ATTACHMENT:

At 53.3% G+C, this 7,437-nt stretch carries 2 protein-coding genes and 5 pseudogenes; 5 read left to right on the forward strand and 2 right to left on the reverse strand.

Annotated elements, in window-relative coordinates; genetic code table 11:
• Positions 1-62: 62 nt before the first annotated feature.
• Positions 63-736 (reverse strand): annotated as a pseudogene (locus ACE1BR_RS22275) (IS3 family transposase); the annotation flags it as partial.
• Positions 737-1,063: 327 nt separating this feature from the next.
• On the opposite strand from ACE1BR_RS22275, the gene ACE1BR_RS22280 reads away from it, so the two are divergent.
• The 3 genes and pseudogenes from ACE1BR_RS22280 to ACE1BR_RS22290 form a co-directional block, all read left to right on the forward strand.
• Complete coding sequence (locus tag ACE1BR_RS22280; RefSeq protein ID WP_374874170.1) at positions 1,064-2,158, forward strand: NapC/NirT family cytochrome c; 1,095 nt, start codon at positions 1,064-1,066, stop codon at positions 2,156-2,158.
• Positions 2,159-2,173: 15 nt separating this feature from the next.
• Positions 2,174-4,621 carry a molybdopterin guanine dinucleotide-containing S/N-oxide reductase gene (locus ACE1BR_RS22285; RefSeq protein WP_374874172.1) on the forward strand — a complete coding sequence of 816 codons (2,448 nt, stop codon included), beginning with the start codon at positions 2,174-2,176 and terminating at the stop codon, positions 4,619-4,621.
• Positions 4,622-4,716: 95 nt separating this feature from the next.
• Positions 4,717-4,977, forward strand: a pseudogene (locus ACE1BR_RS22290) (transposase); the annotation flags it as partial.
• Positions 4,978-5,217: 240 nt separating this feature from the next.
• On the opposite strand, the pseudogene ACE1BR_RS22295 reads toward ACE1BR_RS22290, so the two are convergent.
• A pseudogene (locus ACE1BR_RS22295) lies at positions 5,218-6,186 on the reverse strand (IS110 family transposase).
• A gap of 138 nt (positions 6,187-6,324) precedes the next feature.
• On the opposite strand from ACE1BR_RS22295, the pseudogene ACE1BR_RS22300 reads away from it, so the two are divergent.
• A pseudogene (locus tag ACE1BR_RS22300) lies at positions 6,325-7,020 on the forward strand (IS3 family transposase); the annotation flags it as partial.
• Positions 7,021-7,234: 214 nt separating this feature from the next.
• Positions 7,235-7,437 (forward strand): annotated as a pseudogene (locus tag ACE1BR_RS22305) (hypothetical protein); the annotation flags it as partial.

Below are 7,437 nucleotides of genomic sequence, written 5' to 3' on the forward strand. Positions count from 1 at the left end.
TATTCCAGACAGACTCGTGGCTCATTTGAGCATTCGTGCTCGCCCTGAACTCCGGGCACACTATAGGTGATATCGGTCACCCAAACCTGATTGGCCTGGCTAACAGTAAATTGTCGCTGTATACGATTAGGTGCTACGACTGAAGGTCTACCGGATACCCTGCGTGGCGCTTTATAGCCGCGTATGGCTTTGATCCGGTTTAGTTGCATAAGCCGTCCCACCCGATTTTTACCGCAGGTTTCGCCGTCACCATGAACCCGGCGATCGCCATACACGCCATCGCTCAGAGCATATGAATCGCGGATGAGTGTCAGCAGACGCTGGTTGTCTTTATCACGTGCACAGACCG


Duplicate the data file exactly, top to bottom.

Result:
At 53.3% G+C, this 7,437-nt stretch carries 2 protein-coding genes and 5 pseudogenes; 5 read left to right on the forward strand and 2 right to left on the reverse strand.

Annotated elements, in window-relative coordinates; genetic code table 11:
• Positions 1-62: 62 nt before the first annotated feature.
• Positions 63-736 (reverse strand): annotated as a pseudogene (locus ACE1BR_RS22275) (IS3 family transposase); the annotation flags it as partial.
• Positions 737-1,063: 327 nt separating this feature from the next.
• On the opposite strand from ACE1BR_RS22275, the gene ACE1BR_RS22280 reads away from it, so the two are divergent.
• The 3 genes and pseudogenes from ACE1BR_RS22280 to ACE1BR_RS22290 form a co-directional block, all read left to right on the forward strand.
• Complete coding sequence (locus tag ACE1BR_RS22280; RefSeq protein ID WP_374874170.1) at positions 1,064-2,158, forward strand: NapC/NirT family cytochrome c; 1,095 nt, start codon at positions 1,064-1,066, stop codon at positions 2,156-2,158.
• Positions 2,159-2,173: 15 nt separating this feature from the next.
• Positions 2,174-4,621 carry a molybdopterin guanine dinucleotide-containing S/N-oxide reductase gene (locus ACE1BR_RS22285; RefSeq protein WP_374874172.1) on the forward strand — a complete coding sequence of 816 codons (2,448 nt, stop codon included), beginning with the start codon at positions 2,174-2,176 and terminating at the stop codon, positions 4,619-4,621.
• Positions 4,622-4,716: 95 nt separating this feature from the next.
• Positions 4,717-4,977, forward strand: a pseudogene (locus ACE1BR_RS22290) (transposase); the annotation flags it as partial.
• Positions 4,978-5,217: 240 nt separating this feature from the next.
• On the opposite strand, the pseudogene ACE1BR_RS22295 reads toward ACE1BR_RS22290, so the two are convergent.
• A pseudogene (locus ACE1BR_RS22295) lies at positions 5,218-6,186 on the reverse strand (IS110 family transposase).
• A gap of 138 nt (positions 6,187-6,324) precedes the next feature.
• On the opposite strand from ACE1BR_RS22295, the pseudogene ACE1BR_RS22300 reads away from it, so the two are divergent.
• A pseudogene (locus tag ACE1BR_RS22300) lies at positions 6,325-7,020 on the forward strand (IS3 family transposase); the annotation flags it as partial.
• Positions 7,021-7,234: 214 nt separating this feature from the next.
• Positions 7,235-7,437 (forward strand): annotated as a pseudogene (locus tag ACE1BR_RS22305) (hypothetical protein); the annotation flags it as partial.

Below are 7,437 nucleotides of genomic sequence, written 5' to 3' on the forward strand. Positions count from 1 at the left end.
TATTCCAGACAGACTCGTGGCTCATTTGAGCATTCGTGCTCGCCCTGAACTCCGGGCACACTATAGGTGATATCGGTCACCCAAACCTGATTGGCCTGGCTAACAGTAAATTGTCGCTGTATACGATTAGGTGCTACGACTGAAGGTCTACCGGATACCCTGCGTGGCGCTTTATAGCCGCGTATGGCTTTGATCCGGTTTAGTTGCATAAGCCGTCCCACCCGATTTTTACCGCAGGTTTCGCCGTCACCATGAACCCGGCGATCGCCATACACGCCATCGCTCAGAGCATATGAATCGCGGATGAGTGTCAGCAGACGCTGGTTGTCTTTATCACGTGCACAGACCG